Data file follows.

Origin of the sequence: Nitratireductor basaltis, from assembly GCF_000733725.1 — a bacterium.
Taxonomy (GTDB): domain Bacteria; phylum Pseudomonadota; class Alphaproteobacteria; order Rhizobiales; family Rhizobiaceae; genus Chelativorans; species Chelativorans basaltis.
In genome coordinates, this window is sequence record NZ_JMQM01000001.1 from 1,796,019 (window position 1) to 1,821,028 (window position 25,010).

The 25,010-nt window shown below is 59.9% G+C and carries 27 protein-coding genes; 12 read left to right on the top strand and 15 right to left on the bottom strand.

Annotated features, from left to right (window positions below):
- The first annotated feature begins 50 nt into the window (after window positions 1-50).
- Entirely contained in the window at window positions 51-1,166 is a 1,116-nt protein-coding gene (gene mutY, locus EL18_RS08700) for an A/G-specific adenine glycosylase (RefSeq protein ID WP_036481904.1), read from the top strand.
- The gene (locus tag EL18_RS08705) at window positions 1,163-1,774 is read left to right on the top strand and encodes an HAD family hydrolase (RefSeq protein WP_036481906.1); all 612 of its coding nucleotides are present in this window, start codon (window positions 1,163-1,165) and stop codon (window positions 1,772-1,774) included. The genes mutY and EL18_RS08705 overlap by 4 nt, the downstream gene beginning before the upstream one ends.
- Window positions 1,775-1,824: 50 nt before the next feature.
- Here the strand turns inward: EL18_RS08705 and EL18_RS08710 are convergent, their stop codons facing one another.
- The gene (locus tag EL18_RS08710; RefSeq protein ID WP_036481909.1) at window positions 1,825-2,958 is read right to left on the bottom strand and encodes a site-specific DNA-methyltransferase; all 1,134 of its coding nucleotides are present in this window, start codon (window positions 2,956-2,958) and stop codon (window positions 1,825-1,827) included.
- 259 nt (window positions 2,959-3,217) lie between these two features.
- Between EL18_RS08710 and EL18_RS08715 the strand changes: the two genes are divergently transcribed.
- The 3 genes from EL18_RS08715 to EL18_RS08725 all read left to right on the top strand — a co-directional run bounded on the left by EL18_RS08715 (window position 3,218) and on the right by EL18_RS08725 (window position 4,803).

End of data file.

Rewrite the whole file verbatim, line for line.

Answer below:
Origin of the sequence: Nitratireductor basaltis, from assembly GCF_000733725.1 — a bacterium.
Taxonomy (GTDB): domain Bacteria; phylum Pseudomonadota; class Alphaproteobacteria; order Rhizobiales; family Rhizobiaceae; genus Chelativorans; species Chelativorans basaltis.
In genome coordinates, this window is sequence record NZ_JMQM01000001.1 from 1,796,019 (window position 1) to 1,821,028 (window position 25,010).

The 25,010-nt window shown below is 59.9% G+C and carries 27 protein-coding genes; 12 read left to right on the top strand and 15 right to left on the bottom strand.

Annotated features, from left to right (window positions below):
- The first annotated feature begins 50 nt into the window (after window positions 1-50).
- Entirely contained in the window at window positions 51-1,166 is a 1,116-nt protein-coding gene (gene mutY, locus EL18_RS08700) for an A/G-specific adenine glycosylase (RefSeq protein ID WP_036481904.1), read from the top strand.
- The gene (locus tag EL18_RS08705) at window positions 1,163-1,774 is read left to right on the top strand and encodes an HAD family hydrolase (RefSeq protein WP_036481906.1); all 612 of its coding nucleotides are present in this window, start codon (window positions 1,163-1,165) and stop codon (window positions 1,772-1,774) included. The genes mutY and EL18_RS08705 overlap by 4 nt, the downstream gene beginning before the upstream one ends.
- Window positions 1,775-1,824: 50 nt before the next feature.
- Here the strand turns inward: EL18_RS08705 and EL18_RS08710 are convergent, their stop codons facing one another.
- The gene (locus tag EL18_RS08710; RefSeq protein ID WP_036481909.1) at window positions 1,825-2,958 is read right to left on the bottom strand and encodes a site-specific DNA-methyltransferase; all 1,134 of its coding nucleotides are present in this window, start codon (window positions 2,956-2,958) and stop codon (window positions 1,825-1,827) included.
- 259 nt (window positions 2,959-3,217) lie between these two features.
- Between EL18_RS08710 and EL18_RS08715 the strand changes: the two genes are divergently transcribed.
- The 3 genes from EL18_RS08715 to EL18_RS08725 all read left to right on the top strand — a co-directional run bounded on the left by EL18_RS08715 (window position 3,218) and on the right by EL18_RS08725 (window position 4,803).